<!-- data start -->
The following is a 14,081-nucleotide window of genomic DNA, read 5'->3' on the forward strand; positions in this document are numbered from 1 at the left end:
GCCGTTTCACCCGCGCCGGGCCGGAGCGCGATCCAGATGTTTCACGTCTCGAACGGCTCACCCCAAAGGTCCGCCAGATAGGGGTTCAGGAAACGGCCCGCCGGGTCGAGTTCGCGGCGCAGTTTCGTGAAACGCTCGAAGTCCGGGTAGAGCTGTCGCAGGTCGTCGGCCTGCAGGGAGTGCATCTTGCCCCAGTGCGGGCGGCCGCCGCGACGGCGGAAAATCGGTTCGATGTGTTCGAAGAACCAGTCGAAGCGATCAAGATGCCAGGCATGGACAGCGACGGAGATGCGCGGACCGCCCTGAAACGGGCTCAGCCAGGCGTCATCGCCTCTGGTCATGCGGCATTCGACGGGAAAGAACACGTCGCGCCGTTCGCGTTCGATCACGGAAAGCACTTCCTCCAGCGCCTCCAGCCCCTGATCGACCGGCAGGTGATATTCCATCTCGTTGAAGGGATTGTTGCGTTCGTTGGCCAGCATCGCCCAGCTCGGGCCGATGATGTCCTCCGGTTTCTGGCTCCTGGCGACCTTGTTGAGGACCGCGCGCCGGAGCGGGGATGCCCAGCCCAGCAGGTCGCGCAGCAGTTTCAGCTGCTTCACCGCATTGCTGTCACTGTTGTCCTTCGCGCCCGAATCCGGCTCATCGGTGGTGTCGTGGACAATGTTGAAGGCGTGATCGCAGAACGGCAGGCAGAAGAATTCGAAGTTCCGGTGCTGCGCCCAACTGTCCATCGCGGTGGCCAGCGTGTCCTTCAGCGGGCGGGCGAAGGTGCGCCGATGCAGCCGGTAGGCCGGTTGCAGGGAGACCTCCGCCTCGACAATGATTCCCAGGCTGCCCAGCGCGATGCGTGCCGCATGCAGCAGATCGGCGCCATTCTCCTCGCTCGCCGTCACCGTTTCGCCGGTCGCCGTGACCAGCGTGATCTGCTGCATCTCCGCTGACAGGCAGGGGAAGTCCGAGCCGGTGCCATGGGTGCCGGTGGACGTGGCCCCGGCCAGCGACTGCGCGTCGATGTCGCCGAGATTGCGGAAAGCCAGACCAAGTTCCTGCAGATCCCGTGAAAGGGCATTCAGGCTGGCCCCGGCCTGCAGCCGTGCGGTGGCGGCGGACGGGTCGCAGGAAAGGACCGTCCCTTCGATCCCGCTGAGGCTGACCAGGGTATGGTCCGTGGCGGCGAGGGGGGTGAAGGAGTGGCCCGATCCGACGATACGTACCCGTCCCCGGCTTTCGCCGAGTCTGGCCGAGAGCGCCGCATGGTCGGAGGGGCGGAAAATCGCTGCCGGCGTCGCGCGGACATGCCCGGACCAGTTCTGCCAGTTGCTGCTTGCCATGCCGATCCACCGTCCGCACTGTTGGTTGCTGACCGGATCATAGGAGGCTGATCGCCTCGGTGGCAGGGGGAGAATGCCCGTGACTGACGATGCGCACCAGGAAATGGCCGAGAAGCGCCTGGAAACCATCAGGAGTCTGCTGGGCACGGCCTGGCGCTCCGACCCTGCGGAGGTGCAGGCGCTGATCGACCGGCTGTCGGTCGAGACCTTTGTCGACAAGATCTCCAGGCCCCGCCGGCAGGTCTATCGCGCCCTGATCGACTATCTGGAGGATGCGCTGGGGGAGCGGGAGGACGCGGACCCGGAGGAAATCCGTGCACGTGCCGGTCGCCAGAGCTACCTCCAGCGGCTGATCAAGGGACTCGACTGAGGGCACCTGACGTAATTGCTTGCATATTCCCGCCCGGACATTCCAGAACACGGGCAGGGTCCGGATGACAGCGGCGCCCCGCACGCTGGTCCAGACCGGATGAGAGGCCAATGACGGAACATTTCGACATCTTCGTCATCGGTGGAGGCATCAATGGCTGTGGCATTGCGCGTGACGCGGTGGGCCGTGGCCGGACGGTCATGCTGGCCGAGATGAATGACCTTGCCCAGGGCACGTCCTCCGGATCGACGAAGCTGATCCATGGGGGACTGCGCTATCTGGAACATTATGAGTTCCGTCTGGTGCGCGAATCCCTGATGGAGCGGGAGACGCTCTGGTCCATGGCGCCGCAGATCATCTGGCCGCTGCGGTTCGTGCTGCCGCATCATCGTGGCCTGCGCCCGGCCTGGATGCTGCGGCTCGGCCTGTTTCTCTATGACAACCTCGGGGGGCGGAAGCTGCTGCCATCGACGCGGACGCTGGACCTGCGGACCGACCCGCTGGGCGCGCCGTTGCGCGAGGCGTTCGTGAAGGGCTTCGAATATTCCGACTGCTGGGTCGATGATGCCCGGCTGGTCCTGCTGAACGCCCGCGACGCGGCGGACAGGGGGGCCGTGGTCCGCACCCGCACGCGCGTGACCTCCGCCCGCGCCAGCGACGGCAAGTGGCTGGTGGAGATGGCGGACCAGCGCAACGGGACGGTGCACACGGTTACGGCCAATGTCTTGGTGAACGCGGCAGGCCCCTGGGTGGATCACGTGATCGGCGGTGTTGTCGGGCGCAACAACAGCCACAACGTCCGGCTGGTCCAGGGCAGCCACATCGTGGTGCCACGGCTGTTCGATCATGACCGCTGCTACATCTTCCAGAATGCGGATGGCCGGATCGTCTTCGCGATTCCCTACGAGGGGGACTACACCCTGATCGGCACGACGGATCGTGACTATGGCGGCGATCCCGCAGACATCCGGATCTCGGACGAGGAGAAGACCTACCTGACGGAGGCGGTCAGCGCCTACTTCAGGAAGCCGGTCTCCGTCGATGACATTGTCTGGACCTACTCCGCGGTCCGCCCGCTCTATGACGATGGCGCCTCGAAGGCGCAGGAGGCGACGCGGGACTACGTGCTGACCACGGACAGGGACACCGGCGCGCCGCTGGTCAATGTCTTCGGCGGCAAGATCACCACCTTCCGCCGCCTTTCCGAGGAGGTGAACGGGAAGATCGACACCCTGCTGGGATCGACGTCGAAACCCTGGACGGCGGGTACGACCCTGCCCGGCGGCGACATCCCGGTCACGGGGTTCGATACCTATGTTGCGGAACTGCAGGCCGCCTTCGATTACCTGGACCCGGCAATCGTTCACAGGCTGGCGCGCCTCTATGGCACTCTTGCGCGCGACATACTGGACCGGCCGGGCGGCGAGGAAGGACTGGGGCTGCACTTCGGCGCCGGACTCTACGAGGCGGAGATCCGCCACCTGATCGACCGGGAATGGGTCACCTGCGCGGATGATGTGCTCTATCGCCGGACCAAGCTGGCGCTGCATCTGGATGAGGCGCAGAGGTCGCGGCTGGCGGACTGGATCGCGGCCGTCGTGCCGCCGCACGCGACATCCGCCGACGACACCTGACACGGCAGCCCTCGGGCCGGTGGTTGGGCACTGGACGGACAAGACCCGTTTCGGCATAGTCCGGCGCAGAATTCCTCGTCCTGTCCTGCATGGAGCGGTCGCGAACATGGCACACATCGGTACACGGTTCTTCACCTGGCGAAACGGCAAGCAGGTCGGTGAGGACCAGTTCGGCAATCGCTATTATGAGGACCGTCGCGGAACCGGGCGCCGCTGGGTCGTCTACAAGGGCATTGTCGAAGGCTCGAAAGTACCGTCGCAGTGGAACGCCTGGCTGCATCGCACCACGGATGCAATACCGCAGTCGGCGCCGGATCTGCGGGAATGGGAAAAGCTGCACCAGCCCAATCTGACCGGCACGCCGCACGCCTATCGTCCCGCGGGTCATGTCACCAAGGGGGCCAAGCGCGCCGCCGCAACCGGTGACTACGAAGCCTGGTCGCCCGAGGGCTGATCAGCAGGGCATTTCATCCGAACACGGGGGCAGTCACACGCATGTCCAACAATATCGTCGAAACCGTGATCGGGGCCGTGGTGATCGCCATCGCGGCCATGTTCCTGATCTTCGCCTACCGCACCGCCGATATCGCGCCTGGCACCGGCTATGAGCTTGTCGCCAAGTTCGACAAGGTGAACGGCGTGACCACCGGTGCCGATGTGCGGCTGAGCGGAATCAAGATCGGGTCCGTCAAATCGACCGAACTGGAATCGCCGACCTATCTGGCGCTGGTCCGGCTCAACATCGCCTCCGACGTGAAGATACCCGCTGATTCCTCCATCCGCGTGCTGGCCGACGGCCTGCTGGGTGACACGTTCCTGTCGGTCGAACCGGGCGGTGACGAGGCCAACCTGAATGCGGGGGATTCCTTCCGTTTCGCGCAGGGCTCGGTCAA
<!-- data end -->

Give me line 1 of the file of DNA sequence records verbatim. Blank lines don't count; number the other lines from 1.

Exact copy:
The following is a 14,081-nucleotide window of genomic DNA, read 5'->3' on the forward strand; positions in this document are numbered from 1 at the left end: